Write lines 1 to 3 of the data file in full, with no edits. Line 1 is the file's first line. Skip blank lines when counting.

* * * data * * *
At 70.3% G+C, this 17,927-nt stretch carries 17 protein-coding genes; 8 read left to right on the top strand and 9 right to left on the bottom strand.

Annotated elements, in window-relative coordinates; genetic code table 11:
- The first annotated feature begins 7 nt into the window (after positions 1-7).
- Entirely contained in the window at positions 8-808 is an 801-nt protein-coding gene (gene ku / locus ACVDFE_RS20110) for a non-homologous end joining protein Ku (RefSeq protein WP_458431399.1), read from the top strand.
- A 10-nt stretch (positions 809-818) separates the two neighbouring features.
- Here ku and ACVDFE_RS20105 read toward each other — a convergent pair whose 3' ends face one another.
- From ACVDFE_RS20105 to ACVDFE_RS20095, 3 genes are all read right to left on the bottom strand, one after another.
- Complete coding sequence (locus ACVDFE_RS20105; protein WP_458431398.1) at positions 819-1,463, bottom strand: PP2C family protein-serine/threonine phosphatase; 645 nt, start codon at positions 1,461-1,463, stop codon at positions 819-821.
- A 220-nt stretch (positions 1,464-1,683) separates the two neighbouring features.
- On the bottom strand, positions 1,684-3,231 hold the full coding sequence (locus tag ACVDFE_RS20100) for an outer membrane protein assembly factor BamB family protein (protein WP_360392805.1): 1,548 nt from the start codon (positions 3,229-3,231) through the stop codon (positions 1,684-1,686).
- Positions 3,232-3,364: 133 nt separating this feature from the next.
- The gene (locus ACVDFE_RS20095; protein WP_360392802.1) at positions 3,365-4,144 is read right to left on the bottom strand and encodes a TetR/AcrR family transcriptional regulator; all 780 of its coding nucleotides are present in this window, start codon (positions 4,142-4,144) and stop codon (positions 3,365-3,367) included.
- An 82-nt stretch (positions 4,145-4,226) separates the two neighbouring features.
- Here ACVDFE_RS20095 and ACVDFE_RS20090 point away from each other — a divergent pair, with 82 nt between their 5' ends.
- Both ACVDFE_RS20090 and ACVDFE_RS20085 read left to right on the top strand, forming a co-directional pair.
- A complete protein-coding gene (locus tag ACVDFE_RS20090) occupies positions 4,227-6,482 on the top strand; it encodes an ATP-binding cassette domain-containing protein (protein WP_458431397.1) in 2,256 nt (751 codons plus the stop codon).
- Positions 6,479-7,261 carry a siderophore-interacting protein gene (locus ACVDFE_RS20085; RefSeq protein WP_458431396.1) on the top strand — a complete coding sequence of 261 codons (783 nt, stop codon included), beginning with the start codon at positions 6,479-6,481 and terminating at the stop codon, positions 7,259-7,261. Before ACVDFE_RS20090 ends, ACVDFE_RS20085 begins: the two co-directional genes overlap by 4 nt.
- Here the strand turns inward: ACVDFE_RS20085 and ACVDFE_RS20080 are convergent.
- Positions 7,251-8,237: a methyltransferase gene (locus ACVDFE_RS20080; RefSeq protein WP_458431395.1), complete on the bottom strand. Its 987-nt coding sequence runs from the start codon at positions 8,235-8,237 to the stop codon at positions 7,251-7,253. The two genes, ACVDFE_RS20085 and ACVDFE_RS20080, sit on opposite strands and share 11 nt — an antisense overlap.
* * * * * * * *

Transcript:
At 70.3% G+C, this 17,927-nt stretch carries 17 protein-coding genes; 8 read left to right on the top strand and 9 right to left on the bottom strand.

Annotated elements, in window-relative coordinates; genetic code table 11:
- The first annotated feature begins 7 nt into the window (after positions 1-7).